6 Feature Visualization

In this section, we visualize the features that are of importance to social perceptions. We choose facial attractiveness as an example. The same method can be applied to the other social features. We employ the two methods described in section 3.3 to visualize features learned by our model.

6.1 Data-centric Visualization

To identify visual features that ignite attractiveness perception, we find the top 9 units of highest influence on attractiveness at conv5_2 as follows. First, we compute a product of three terms: (1) A unit’s activation from conv5_2, (2) that unit’s weight to the following fc_pca layer, (3) the fc_pca unit’s weight to the output unit. We then sort all conv5_2 units’ average products of the three terms and identify the top 9 neurons as the ones that contribute most to the output neuron for the corresponding social feature. Then we employ the method described in [36, 38] to find top-9 input images that cause high activations in each of the top-9 conv5_2 neurons. Also we further produce the deconvolutional images by projecting each activation separately down to pixel space.

Figure 3 captures the features that are important to predict the attractiveness of a face. The feature importance descends from left to right and top to bottom. The important features identified by our model are related to eyes, hair with bangs, high nose-bridge, high cheeks, dark eyebrows, strong commanding jawline, chin and red lips. Note that among the 9 cropped input image patches, not all the faces are perceived as attractive or rated as attractive. An attractive face needs to activate more than one feature in order to be considered attractive. This observation agrees with our intuition that attractiveness is a kind of holistic judgment, requiring a combination of multiple features.

It also seems to be the case that several of the features include relationships between the parts. For example, while the first feature in the upper left of the figure emphasizes the eye, it also includes the nose. This is also true of the upper right feature. Smiling is also important in order to be perceived attractive, as emphasized by the feature in the lower left of the figure.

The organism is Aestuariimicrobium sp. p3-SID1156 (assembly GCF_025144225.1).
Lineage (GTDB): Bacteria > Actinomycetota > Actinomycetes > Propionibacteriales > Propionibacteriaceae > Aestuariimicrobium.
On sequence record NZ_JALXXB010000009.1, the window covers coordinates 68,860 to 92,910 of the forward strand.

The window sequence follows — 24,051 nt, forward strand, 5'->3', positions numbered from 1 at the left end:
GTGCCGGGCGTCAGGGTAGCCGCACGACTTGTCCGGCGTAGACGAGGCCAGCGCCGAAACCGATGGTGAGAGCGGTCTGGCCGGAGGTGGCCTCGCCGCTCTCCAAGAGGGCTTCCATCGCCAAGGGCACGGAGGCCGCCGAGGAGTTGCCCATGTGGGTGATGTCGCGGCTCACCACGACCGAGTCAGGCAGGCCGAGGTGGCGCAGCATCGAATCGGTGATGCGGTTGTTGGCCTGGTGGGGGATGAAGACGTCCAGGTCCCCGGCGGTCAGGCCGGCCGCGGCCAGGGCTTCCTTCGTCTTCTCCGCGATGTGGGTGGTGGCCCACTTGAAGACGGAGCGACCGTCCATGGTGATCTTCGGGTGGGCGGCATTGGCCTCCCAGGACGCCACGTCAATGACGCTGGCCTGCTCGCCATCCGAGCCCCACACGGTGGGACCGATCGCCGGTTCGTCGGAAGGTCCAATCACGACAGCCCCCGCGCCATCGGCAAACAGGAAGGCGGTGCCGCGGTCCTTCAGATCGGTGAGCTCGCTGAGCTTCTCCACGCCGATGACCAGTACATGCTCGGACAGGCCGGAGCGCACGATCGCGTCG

Figure 3: Visualization of features in the pretrained-VGG16 regression network. For conv5_2 layer, we show the top 9 activations of the top 9 neurons that maximally activate the attractiveness neuron across the training data, projected down to pixel space using the deconvolutional network approach [38] and their corresponding cropped image patches. Best viewed in electronic form, and zoomed in.

6.2 Network-centric Visualization

In section 6.1, we have identified the top-9 units and their feature maps from the con5_2 layer that maximally activates the attractiveness neuron. Here, we use the gradient-ascent method to optimize the input image that would highly activate a specific neuron of the network. This method is also performed on the pretrained-VGG16 regression model, which is trained to predict attractiveness.

Figure 3(a) shows the optimized image corresponding to the output neuron from a random input image. Optimizing the input image for the output neuron of a regression model does not result in a particularly interpretable figure, although it does appear to emphasize the eyes. Our second approach is to optimize the input image with respect to the top-9 contributing neurons from conv5_2 layer that have been identified in section 6.1. Figure 3(b) presents 9 optimized images with respect to the corresponding top-9 feature maps of the top-9 neurons from conv5_2 layer. Since we use a pretrained-VGG16 network for visualization, it is not surprising that the corresponding top-9 feature maps at conv5_2 layer are not particularly encoding facial patterns.

We also present the optimized image initialize with a face image, along with the original face image for comparison in Figure 5. The optimized image tends to highlight the eyes, nose, cheeks and the contour of the face, which is consistent with the features identified by data-centric method.

(a) Optimized input image with respect to the output unit
(b) Optimized input images with respect to top-9 neurons from conv5_2 layer